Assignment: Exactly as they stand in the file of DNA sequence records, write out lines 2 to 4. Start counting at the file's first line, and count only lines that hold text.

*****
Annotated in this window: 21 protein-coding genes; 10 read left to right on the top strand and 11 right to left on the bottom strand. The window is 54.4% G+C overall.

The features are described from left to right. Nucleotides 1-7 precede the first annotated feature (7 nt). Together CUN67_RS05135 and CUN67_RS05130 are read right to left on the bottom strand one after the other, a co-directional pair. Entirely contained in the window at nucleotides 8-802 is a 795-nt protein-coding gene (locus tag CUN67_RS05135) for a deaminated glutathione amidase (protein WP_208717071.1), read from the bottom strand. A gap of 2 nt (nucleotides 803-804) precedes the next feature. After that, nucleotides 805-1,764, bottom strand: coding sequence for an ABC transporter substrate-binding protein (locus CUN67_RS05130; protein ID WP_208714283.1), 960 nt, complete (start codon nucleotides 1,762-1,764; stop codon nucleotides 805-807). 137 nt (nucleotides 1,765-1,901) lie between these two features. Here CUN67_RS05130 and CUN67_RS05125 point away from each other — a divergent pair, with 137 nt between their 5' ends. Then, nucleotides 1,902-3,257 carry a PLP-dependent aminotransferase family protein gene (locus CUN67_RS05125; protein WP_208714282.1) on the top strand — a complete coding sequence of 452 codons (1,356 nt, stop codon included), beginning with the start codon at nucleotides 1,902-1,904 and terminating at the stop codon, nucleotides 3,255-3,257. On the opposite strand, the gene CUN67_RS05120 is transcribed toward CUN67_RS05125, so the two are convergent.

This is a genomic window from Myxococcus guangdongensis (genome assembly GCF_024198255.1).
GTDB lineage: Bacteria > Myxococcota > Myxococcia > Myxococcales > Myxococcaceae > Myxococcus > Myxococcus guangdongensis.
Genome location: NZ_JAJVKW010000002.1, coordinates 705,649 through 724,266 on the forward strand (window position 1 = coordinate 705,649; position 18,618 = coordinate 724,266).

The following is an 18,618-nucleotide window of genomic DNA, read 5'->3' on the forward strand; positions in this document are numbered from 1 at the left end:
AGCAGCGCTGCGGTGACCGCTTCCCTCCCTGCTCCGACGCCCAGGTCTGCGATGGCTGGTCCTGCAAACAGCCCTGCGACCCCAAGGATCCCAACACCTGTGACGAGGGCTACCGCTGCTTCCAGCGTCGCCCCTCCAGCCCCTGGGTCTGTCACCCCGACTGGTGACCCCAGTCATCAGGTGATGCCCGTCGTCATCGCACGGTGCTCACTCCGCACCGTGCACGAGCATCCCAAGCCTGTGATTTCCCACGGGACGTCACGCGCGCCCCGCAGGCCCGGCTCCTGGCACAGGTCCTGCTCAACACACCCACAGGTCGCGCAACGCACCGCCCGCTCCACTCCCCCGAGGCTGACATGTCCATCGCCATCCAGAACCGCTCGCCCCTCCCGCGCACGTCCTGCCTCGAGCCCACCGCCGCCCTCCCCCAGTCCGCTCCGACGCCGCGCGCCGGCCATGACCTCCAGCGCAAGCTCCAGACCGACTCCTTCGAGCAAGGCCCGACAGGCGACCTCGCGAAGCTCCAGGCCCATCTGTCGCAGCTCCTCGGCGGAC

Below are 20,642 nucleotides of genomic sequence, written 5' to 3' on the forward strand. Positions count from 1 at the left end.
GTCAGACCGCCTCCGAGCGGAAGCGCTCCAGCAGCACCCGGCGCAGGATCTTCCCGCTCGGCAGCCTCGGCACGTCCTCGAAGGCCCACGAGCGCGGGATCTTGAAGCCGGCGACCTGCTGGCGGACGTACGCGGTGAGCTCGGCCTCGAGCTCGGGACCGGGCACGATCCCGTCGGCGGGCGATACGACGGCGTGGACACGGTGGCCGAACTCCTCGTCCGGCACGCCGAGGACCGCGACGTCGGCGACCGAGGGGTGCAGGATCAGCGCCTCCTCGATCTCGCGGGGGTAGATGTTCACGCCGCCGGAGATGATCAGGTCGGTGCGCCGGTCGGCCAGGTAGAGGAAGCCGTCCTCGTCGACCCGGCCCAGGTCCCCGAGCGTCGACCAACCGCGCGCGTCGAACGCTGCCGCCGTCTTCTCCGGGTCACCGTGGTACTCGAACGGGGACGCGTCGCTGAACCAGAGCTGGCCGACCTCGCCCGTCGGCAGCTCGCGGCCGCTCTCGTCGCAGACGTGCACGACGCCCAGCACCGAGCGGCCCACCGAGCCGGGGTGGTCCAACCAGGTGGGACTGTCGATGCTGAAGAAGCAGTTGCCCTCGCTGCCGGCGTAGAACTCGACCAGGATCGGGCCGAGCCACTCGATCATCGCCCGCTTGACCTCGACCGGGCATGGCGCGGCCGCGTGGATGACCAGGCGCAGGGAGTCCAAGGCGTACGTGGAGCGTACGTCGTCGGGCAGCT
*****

The features are described from left to right. Nucleotides 1-7 precede the first annotated feature (7 nt). Together CUN67_RS05135 and CUN67_RS05130 are read right to left on the bottom strand one after the other, a co-directional pair. Entirely contained in the window at nucleotides 8-802 is a 795-nt protein-coding gene (locus tag CUN67_RS05135) for a deaminated glutathione amidase (protein WP_208717071.1), read from the bottom strand. A gap of 2 nt (nucleotides 803-804) precedes the next feature. After that, nucleotides 805-1,764, bottom strand: coding sequence for an ABC transporter substrate-binding protein (locus CUN67_RS05130; protein ID WP_208714283.1), 960 nt, complete (start codon nucleotides 1,762-1,764; stop codon nucleotides 805-807). 137 nt (nucleotides 1,765-1,901) lie between these two features. Here CUN67_RS05130 and CUN67_RS05125 point away from each other — a divergent pair, with 137 nt between their 5' ends. Then, nucleotides 1,902-3,257 carry a PLP-dependent aminotransferase family protein gene (locus CUN67_RS05125; protein WP_208714282.1) on the top strand — a complete coding sequence of 452 codons (1,356 nt, stop codon included), beginning with the start codon at nucleotides 1,902-1,904 and terminating at the stop codon, nucleotides 3,255-3,257. On the opposite strand, the gene CUN67_RS05120 is transcribed toward CUN67_RS05125, so the two are convergent.

This is a genomic window from Myxococcus guangdongensis (genome assembly GCF_024198255.1).
GTDB lineage: Bacteria > Myxococcota > Myxococcia > Myxococcales > Myxococcaceae > Myxococcus > Myxococcus guangdongensis.